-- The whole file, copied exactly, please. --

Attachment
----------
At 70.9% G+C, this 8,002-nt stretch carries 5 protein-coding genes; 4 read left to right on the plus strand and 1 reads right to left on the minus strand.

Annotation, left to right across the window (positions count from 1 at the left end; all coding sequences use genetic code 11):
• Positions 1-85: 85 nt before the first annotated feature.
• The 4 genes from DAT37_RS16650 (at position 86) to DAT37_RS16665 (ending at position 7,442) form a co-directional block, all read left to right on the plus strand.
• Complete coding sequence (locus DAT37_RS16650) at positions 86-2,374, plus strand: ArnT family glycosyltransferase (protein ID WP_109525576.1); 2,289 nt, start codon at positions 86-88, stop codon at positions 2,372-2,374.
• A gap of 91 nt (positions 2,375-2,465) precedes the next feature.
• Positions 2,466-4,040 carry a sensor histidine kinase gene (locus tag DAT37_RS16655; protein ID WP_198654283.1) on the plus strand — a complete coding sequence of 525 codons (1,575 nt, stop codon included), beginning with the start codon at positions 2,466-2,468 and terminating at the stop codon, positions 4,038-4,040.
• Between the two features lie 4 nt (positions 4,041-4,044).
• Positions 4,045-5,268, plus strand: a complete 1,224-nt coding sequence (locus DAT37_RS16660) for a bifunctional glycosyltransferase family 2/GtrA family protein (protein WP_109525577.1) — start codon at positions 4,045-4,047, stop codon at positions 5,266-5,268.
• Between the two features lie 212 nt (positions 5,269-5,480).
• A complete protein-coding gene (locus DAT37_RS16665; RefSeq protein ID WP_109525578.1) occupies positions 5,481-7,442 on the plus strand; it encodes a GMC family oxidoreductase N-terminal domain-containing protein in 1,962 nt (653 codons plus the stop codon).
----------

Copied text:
At 70.9% G+C, this 8,002-nt stretch carries 5 protein-coding genes; 4 read left to right on the plus strand and 1 reads right to left on the minus strand.

Annotation, left to right across the window (positions count from 1 at the left end; all coding sequences use genetic code 11):
• Positions 1-85: 85 nt before the first annotated feature.
• The 4 genes from DAT37_RS16650 (at position 86) to DAT37_RS16665 (ending at position 7,442) form a co-directional block, all read left to right on the plus strand.
• Complete coding sequence (locus DAT37_RS16650) at positions 86-2,374, plus strand: ArnT family glycosyltransferase (protein ID WP_109525576.1); 2,289 nt, start codon at positions 86-88, stop codon at positions 2,372-2,374.
• A gap of 91 nt (positions 2,375-2,465) precedes the next feature.
• Positions 2,466-4,040 carry a sensor histidine kinase gene (locus tag DAT37_RS16655; protein ID WP_198654283.1) on the plus strand — a complete coding sequence of 525 codons (1,575 nt, stop codon included), beginning with the start codon at positions 2,466-2,468 and terminating at the stop codon, positions 4,038-4,040.
• Between the two features lie 4 nt (positions 4,041-4,044).
• Positions 4,045-5,268, plus strand: a complete 1,224-nt coding sequence (locus DAT37_RS16660) for a bifunctional glycosyltransferase family 2/GtrA family protein (protein WP_109525577.1) — start codon at positions 4,045-4,047, stop codon at positions 5,266-5,268.
• Between the two features lie 212 nt (positions 5,269-5,480).
• A complete protein-coding gene (locus DAT37_RS16665; RefSeq protein ID WP_109525578.1) occupies positions 5,481-7,442 on the plus strand; it encodes a GMC family oxidoreductase N-terminal domain-containing protein in 1,962 nt (653 codons plus the stop codon).